Highlights from the October Journal of the American Dietetic AsociationOctober 01, 2005
The October 2005 issue of the Journal of the American Dietetic Association contains articles and research studies you may find of interest. Below is a summary of one of this month's articles. For more information or to receive a faxed copy of a Journal article, e-mail firstname.lastname@example.org.
Soy Consumption among Women at Risk for Breast Cancer
Researchers at Fox Chase Cancer Center in Pennsylvania studied the eating patterns of more than 450 women who are at increased risk of breast cancer to quantify and qualify use of soy products in the women's diets. Research is attempting to find whether soy has a role in the prevention or treatment of chronic diseases, including breast cancer, but results to date are inconclusive.
The women in the Pennsylvania study each had family histories of breast cancer and were enrolled in a cancer risk assessment program. Findings from the study include:
- 32 percent of the women described themselves as "soy consumers" and 43 percent said they eat at least one soy product per month.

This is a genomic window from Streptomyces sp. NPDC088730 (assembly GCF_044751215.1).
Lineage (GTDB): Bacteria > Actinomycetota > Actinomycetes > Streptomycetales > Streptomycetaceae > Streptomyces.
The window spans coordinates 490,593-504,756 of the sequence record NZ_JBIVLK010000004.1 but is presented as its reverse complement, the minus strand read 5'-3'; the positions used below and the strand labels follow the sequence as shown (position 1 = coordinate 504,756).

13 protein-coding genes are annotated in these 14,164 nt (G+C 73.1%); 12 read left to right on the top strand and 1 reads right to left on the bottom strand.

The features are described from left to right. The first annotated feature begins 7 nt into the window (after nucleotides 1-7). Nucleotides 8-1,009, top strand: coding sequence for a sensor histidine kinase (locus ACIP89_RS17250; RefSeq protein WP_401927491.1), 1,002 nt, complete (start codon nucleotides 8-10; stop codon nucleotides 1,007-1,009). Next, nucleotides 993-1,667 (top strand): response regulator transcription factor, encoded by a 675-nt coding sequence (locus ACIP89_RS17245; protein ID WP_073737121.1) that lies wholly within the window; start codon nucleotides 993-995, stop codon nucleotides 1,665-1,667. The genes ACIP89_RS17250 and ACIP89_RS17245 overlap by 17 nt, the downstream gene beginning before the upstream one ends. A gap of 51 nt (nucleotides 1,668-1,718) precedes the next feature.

- Of the women identified as soy consumers, more than 70 percent gave "I try to eat a healthy diet" as a reason. "I like the taste" was cited by nearly 60 percent and nearly half said "I believe they will reduce my cancer risk."
- Soy foods most commonly eaten include vegetable burgers, tofu and soy milk.
- Among women who said they did not eat soy foods, the two most popular reasons were "I don't know how to prepare or cook them" and "I dislike their taste." Other reasons included "I don't believe they are healthier for me than other foods" and "They are difficult to find."
-end-The study was supported in part by grants from the Cancer Research and Prevention Foundation and the National Institutes of Health.
The Journal of the American Dietetic Association is the official research publication of the American Dietetic Association and is the premier peer-reviewed journal in the field of nutrition and dietetics.
With nearly 65,000 members, the American Dietetic Association is the nation's largest organization of food and nutrition professionals. Based in Chicago, ADA serves the public by promoting optimal nutrition, health and well-being. Visit ADA at www.eatright.org.
American Dietetic Association
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